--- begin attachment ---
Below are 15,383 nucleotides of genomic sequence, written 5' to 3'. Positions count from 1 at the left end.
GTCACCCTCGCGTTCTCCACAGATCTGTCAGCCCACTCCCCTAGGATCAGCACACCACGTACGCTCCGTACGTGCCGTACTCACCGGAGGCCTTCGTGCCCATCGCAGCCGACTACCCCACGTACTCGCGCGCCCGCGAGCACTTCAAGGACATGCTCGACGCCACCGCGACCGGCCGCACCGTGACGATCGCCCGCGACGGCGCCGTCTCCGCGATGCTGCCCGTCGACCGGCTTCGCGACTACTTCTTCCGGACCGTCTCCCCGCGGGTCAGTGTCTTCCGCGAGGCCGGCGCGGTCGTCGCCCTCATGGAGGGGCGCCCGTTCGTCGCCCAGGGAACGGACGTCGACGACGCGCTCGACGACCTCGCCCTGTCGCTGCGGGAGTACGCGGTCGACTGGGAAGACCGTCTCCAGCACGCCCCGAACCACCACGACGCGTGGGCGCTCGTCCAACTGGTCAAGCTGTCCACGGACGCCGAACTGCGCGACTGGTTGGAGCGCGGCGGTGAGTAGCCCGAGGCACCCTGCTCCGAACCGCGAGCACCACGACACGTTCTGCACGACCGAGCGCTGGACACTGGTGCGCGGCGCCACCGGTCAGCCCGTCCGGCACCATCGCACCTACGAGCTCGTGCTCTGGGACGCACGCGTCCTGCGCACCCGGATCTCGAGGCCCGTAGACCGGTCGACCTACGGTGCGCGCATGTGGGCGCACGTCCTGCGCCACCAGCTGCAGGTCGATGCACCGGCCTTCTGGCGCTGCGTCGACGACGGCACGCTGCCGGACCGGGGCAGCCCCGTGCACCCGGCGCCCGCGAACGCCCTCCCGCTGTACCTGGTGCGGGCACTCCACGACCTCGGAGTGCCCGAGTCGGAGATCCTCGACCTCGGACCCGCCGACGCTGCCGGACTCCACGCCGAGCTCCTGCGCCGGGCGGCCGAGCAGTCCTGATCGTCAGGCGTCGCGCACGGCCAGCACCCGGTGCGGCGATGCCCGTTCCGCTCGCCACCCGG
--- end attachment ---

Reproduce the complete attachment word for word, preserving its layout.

Below are 15,383 nucleotides of genomic sequence, written 5' to 3'. Positions count from 1 at the left end.
GTCACCCTCGCGTTCTCCACAGATCTGTCAGCCCACTCCCCTAGGATCAGCACACCACGTACGCTCCGTACGTGCCGTACTCACCGGAGGCCTTCGTGCCCATCGCAGCCGACTACCCCACGTACTCGCGCGCCCGCGAGCACTTCAAGGACATGCTCGACGCCACCGCGACCGGCCGCACCGTGACGATCGCCCGCGACGGCGCCGTCTCCGCGATGCTGCCCGTCGACCGGCTTCGCGACTACTTCTTCCGGACCGTCTCCCCGCGGGTCAGTGTCTTCCGCGAGGCCGGCGCGGTCGTCGCCCTCATGGAGGGGCGCCCGTTCGTCGCCCAGGGAACGGACGTCGACGACGCGCTCGACGACCTCGCCCTGTCGCTGCGGGAGTACGCGGTCGACTGGGAAGACCGTCTCCAGCACGCCCCGAACCACCACGACGCGTGGGCGCTCGTCCAACTGGTCAAGCTGTCCACGGACGCCGAACTGCGCGACTGGTTGGAGCGCGGCGGTGAGTAGCCCGAGGCACCCTGCTCCGAACCGCGAGCACCACGACACGTTCTGCACGACCGAGCGCTGGACACTGGTGCGCGGCGCCACCGGTCAGCCCGTCCGGCACCATCGCACCTACGAGCTCGTGCTCTGGGACGCACGCGTCCTGCGCACCCGGATCTCGAGGCCCGTAGACCGGTCGACCTACGGTGCGCGCATGTGGGCGCACGTCCTGCGCCACCAGCTGCAGGTCGATGCACCGGCCTTCTGGCGCTGCGTCGACGACGGCACGCTGCCGGACCGGGGCAGCCCCGTGCACCCGGCGCCCGCGAACGCCCTCCCGCTGTACCTGGTGCGGGCACTCCACGACCTCGGAGTGCCCGAGTCGGAGATCCTCGACCTCGGACCCGCCGACGCTGCCGGACTCCACGCCGAGCTCCTGCGCCGGGCGGCCGAGCAGTCCTGATCGTCAGGCGTCGCGCACGGCCAGCACCCGGTGCGGCGATGCCCGTTCCGCTCGCCACCCGG